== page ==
New York Times May 17, 1995
Faith No More at Roseland
May 16, 1995, Being Smart About Music That Isn't
By Neil Strauss
Faith No More plays dumb rock smartly. On Saturday night at a sold-out concert at Roseland, the band performed the sappiest soft-rock, the stiffest hip-hop and the most testosterone-fueled heavy metal. But within each song, Faith No More subverted the genre, getting playful, experimental or just plain weird. At times its vocalist, Mike Patton, played the clown, singing as he flipped in the air and landed on his rear; sometimes he played the scientist, turning his microphone into an instrument by holding it close to the stage monitors and modulating the feedback.
Eclectic rock is probably the most apt description of Faith No More's music. Though the following it has gathered during its 10-year career has been mostly fans of punk and hard rock, ready to slam-dance at the slightest guitar riff, Faith No More has never been afraid to alienate them. It may have come close to doing that on Saturday during a 100-minute set that constantly pumped up the audience with fast funk-metal numbers and then let the air out with crooning lounge-rock. But such unpredictability, especially when delivered with unflagging energy, made for an engaging show.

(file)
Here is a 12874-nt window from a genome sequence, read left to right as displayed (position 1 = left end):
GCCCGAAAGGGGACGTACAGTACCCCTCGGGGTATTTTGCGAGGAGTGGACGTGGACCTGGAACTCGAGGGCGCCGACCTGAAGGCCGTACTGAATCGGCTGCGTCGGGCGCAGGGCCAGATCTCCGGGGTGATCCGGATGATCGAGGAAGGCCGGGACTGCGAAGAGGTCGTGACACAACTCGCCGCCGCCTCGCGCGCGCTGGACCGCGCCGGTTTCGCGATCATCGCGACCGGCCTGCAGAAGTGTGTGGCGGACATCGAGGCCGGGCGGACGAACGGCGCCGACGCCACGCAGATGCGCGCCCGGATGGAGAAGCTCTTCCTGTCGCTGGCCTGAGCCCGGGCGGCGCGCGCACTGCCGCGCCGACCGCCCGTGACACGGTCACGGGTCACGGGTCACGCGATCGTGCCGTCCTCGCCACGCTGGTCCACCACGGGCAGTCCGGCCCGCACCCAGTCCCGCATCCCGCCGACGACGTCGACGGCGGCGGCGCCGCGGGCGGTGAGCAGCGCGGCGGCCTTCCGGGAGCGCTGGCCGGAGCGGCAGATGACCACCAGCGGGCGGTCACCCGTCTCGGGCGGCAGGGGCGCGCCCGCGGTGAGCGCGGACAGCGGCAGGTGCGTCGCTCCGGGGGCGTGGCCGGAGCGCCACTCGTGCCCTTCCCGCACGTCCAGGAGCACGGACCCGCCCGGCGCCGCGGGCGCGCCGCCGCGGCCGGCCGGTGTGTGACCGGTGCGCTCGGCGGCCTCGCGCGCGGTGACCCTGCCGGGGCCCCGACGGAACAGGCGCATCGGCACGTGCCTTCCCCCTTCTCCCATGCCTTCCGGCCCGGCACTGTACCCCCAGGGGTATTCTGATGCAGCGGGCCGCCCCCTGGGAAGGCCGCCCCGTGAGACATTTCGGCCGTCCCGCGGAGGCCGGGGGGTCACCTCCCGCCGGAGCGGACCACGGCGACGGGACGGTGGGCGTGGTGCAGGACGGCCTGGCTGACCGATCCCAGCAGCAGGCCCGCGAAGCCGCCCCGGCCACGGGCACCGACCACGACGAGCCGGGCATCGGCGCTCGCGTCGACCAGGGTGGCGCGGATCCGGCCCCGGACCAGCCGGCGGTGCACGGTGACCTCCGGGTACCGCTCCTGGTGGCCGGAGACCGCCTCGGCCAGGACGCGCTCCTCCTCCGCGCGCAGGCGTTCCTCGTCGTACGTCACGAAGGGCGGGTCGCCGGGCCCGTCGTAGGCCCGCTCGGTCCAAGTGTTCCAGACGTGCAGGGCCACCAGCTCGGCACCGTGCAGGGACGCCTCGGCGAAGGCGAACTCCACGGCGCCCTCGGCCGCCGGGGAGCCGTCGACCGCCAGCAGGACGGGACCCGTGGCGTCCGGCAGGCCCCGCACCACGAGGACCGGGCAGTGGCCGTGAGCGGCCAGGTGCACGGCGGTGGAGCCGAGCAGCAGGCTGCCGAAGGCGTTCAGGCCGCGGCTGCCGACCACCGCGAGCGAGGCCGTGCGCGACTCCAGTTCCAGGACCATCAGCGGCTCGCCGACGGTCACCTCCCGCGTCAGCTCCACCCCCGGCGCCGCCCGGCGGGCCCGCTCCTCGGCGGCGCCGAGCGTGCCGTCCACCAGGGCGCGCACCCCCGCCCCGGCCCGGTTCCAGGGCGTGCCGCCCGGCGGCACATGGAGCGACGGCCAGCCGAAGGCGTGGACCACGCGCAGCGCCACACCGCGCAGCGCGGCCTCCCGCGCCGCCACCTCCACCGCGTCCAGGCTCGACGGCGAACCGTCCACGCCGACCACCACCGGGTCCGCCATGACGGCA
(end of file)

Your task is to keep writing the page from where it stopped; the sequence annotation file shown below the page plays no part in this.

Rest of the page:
Mr. Patton contorted his body for each of his different singing styles, hunching over the microphone to scream and babble nonsense words (a style he probably picked up from listening to Japanese hardcore), puffing up his chest and extending his arms for theatrical crooning, bending his head back into the light to sing in a deep gothic-rock bellow and throwing his body all over the stage to accentuate his hard-rock wailing. Roddy Bottum kept pace with Mr. Patton on the synthesizer, playing house-music piano, New Age swooshes, Chopinesque melodies and danced-up new wave. Billy Gould's hard-slapped bass and the funk and metal riffs of the band's new guitarist, Dean Menta, made for a modicum of consistency.
Faith No More's selection of material was expansive, ranging from a contemporary dance track by Portishead ("Glory Box") to a classic AM radio ballad by the Commodores ("Easy") to its own "We Care a Lot," the popular joke rap that threatened to eclipse the band early in its career. Performing songs from its new album, "King for a Day, Fool for a Lifetime" (Slash/Reprise), its lyrics ranged from poetic regret in the country ballad "Take This Bottle" to blunt violence in "The Gentle Art of Making Enemies." "Happy birthday," Mr. Patton growled in his stupidest, most macho voice to an enemy-to-be during the latter song. "You blow that candle out/We're going to kick you."
Thanks to Chris Lindsay.